By: Sean Gagnier
September 11, 2013
The average fuel economy of new trucks, cars, SUVs and vans sold in August reached 24.9 mpg, up 0.1 mpg from July, according to a monthly report from the University of Michigan Transportation Research Institute. The average is the highest since researchers began collecting data in October 2007.
The average fuel economy of 2013 new vehicles sold in the United States from October 2012 through August was 24.7 mpg, up 1.2 mpg compared with 2012 model vehicles, said the report from researchers Michael Sivak and Brandon Schoettle.
Schoettle, project manager at the institute, said in an e-mail that new-vehicle fuel economy has been fairly stable for several months.
The average fuel economy of new vehicles sold in August rose 4.8 mpg since October 2007.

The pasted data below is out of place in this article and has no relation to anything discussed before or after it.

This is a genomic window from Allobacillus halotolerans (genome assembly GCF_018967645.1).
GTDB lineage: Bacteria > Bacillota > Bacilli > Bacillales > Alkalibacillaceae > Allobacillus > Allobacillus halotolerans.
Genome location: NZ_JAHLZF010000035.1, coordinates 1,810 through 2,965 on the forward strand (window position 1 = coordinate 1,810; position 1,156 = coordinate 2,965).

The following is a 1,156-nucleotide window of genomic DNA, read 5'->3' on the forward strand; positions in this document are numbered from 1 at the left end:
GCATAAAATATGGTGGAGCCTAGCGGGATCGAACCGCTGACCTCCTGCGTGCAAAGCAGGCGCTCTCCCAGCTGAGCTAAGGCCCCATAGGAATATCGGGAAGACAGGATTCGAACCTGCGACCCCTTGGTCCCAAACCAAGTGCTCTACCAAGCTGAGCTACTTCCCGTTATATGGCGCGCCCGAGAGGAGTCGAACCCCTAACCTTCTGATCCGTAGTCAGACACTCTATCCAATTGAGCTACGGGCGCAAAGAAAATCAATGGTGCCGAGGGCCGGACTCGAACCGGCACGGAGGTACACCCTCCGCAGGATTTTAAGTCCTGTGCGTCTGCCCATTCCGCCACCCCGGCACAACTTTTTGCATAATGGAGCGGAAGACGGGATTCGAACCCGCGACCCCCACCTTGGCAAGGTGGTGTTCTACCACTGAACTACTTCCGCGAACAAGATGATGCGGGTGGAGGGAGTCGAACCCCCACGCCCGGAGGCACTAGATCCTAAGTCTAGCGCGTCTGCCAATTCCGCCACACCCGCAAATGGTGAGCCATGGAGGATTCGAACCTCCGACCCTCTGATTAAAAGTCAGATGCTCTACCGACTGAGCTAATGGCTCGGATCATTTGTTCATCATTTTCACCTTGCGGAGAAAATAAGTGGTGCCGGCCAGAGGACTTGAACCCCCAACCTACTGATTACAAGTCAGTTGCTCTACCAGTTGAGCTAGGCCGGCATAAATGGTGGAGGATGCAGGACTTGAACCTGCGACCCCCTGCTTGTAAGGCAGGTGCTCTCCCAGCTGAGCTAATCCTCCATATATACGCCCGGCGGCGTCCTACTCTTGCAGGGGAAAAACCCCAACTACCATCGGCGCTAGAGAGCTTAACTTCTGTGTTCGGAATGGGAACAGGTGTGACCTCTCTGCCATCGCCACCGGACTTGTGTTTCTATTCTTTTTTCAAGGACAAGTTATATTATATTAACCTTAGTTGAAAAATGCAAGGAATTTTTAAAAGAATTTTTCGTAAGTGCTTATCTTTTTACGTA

Schoettle said he does not expect a large change in the average fuel economy of new vehicles next month unless the price of gasoline changes significantly.
The researchers say that trends indicate the fuel economy of 2013 models should finish significantly above that of 2012 models. Schoettle said the 2013 models' 1.2 mpg increase so far over 2012 models is the highest jump since 2007.
Average sales-weighted fuel economy was calculated from the monthly sales of individual models and the combined city-highway fuel economy ratings from the EPA Fuel Economy Guide for each model.
The university's national Eco-Driving Index, which calculates the average monthly greenhouse gas emissions from a U.S. driver who bought a new vehicle during the month, held steady at 0.81 for the second consecutive month in June. A lower index score is better, and the scores are compared with a base score of 1 in October 2007, when the researchers began collecting data.
"This value indicates an improvement of 19 percent since October 2007," Sivak said in the e-mail. "The EDI takes into account both the fuel used per distance driven and the amount of driving."